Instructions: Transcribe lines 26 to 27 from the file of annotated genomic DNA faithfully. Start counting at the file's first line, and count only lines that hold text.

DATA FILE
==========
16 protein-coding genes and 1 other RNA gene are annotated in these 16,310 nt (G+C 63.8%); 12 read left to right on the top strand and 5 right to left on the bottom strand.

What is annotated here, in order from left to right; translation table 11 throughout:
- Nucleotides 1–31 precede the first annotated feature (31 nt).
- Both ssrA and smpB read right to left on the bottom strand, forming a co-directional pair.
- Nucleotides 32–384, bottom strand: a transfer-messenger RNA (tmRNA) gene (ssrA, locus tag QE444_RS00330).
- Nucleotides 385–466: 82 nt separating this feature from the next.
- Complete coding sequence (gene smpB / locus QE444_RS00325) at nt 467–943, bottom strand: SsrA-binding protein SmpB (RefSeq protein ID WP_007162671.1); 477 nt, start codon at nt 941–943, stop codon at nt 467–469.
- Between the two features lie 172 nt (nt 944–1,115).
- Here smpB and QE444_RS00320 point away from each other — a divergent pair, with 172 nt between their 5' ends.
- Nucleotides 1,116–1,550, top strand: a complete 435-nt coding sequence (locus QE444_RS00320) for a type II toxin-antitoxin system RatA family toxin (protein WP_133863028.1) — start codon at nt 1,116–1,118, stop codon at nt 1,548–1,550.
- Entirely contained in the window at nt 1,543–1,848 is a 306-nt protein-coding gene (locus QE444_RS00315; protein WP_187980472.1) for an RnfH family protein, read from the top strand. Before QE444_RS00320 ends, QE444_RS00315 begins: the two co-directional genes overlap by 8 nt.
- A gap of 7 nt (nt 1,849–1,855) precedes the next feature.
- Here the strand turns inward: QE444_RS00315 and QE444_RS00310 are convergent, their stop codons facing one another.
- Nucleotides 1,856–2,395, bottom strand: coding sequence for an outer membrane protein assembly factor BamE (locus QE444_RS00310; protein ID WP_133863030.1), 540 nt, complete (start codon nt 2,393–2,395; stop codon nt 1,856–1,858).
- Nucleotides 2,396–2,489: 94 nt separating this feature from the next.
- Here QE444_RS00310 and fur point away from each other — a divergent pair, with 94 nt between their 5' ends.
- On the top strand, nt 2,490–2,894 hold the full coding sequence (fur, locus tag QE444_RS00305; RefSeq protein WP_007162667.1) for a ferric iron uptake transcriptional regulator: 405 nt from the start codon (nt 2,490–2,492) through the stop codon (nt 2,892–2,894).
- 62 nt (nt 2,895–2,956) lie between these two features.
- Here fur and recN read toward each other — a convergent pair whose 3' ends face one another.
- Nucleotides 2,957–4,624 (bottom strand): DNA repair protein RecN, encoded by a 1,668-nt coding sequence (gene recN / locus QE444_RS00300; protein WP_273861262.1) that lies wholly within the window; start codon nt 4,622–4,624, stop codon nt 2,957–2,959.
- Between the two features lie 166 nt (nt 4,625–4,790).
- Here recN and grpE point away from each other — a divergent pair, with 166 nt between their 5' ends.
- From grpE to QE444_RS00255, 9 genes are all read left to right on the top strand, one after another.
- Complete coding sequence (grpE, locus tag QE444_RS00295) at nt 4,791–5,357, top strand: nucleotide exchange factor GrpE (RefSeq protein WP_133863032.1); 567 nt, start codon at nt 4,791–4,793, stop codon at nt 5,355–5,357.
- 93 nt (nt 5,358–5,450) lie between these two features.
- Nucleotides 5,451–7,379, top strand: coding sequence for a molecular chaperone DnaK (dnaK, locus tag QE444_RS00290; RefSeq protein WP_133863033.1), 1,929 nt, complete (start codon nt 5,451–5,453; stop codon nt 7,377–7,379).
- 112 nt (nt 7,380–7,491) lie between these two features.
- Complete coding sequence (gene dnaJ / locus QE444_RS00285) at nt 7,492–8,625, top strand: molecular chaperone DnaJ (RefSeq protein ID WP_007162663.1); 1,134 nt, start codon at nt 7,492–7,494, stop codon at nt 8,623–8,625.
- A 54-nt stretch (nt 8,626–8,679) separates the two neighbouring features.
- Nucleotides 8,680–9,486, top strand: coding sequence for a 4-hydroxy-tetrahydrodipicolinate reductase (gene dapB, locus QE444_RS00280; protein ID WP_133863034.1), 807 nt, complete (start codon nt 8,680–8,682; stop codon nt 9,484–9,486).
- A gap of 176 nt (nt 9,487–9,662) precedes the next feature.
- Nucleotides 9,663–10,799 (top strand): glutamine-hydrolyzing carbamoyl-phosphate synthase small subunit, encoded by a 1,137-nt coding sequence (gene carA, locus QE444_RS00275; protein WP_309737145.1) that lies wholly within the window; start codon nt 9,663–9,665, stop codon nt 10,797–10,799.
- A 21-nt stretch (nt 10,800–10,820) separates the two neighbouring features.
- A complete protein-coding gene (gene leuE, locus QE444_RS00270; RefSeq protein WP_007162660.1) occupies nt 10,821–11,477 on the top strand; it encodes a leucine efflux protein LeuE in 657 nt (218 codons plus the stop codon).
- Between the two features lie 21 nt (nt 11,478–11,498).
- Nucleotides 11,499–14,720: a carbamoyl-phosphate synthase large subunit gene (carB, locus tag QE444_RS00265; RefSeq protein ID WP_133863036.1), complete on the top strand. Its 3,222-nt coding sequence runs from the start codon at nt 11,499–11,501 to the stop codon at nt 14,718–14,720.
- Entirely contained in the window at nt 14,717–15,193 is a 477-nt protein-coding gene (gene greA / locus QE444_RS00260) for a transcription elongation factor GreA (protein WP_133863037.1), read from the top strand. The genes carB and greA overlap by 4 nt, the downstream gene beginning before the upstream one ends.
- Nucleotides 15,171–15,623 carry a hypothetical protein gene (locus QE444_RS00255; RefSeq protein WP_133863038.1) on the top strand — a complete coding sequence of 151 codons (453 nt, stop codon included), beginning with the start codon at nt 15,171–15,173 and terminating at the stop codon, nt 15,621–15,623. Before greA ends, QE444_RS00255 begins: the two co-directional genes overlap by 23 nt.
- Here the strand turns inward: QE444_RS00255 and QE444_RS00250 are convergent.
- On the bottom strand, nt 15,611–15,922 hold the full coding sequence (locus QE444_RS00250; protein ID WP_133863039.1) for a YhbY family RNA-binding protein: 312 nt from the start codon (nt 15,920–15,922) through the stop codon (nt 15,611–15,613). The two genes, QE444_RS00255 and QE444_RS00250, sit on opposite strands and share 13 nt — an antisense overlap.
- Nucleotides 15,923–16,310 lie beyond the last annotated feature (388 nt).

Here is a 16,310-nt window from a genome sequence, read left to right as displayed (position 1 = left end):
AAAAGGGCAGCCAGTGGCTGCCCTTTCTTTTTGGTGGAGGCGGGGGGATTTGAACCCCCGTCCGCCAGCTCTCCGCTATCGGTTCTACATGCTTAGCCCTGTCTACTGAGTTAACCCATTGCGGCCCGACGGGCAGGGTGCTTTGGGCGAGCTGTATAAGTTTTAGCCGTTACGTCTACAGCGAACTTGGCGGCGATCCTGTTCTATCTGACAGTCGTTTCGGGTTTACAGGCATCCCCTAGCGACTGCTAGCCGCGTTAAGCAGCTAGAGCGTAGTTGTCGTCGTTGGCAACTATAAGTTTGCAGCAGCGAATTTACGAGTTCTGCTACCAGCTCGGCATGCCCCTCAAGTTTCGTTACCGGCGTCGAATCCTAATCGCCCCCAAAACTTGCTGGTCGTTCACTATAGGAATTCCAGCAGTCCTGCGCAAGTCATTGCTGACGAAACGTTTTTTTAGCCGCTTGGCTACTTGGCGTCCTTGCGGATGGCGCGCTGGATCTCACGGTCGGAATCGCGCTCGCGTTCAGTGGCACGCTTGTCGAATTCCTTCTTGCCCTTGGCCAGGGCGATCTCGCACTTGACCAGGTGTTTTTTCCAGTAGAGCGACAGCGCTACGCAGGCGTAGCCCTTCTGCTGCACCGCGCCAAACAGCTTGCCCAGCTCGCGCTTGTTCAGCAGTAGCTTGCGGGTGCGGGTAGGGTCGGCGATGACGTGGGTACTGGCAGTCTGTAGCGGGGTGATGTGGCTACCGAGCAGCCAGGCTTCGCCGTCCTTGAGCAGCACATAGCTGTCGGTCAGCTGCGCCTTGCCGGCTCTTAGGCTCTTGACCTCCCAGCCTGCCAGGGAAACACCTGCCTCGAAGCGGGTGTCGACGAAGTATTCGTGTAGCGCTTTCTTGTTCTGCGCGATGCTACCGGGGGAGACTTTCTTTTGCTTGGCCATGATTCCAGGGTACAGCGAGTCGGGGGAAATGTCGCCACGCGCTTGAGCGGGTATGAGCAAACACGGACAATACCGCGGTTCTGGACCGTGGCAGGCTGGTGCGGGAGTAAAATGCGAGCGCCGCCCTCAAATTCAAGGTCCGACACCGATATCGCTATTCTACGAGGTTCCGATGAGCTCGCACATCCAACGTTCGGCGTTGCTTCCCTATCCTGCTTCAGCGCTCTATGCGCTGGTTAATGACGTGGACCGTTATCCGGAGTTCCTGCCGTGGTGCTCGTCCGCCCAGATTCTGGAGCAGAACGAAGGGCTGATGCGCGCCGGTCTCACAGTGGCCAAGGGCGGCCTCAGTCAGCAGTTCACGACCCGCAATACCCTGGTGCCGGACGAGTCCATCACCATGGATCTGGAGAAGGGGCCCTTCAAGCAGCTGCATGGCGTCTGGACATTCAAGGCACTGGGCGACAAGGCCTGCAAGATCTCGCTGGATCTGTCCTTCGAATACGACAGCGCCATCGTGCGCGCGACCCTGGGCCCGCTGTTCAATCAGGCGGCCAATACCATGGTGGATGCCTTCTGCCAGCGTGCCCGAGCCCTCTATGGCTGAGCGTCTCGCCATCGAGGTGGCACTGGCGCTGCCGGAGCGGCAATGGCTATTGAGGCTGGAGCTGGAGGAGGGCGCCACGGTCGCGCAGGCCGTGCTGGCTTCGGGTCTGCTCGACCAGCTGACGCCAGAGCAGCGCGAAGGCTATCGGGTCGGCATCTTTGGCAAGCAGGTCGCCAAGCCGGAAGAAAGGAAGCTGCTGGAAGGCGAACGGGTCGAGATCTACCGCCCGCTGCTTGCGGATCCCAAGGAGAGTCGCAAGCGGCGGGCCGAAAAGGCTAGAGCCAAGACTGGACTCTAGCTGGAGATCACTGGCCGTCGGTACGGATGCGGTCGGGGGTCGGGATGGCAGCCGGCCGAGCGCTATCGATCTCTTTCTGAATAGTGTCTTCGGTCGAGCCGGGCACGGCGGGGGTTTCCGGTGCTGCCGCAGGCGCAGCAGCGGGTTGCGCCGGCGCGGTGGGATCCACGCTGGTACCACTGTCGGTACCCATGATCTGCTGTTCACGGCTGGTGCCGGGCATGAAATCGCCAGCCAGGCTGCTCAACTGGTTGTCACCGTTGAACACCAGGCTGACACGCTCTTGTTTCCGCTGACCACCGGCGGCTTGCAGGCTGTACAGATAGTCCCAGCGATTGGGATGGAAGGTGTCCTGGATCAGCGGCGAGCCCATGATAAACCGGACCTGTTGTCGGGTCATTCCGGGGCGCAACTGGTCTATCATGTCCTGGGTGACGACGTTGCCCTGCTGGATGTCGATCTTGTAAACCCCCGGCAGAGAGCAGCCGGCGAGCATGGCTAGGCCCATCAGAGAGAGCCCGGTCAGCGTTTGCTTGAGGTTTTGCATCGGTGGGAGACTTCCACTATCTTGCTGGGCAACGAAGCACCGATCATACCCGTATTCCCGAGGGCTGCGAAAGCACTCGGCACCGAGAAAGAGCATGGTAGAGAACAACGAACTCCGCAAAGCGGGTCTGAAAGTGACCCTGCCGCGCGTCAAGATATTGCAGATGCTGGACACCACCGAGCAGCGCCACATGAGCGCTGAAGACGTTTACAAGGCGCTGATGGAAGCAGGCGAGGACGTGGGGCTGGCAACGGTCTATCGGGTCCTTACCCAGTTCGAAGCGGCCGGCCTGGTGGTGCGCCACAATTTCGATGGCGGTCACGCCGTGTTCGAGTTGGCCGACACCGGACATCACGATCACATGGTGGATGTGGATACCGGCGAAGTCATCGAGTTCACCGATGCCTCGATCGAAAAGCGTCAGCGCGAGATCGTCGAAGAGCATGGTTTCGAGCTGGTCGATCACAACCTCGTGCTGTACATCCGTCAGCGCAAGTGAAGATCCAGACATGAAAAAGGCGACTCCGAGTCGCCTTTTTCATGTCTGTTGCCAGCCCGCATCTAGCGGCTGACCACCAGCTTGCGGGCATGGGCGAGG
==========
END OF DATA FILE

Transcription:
- Nucleotides 5,451–7,379, top strand: coding sequence for a molecular chaperone DnaK (dnaK, locus tag QE444_RS00290; RefSeq protein WP_133863033.1), 1,929 nt, complete (start codon nt 5,451–5,453; stop codon nt 7,377–7,379).
- 112 nt (nt 7,380–7,491) lie between these two features.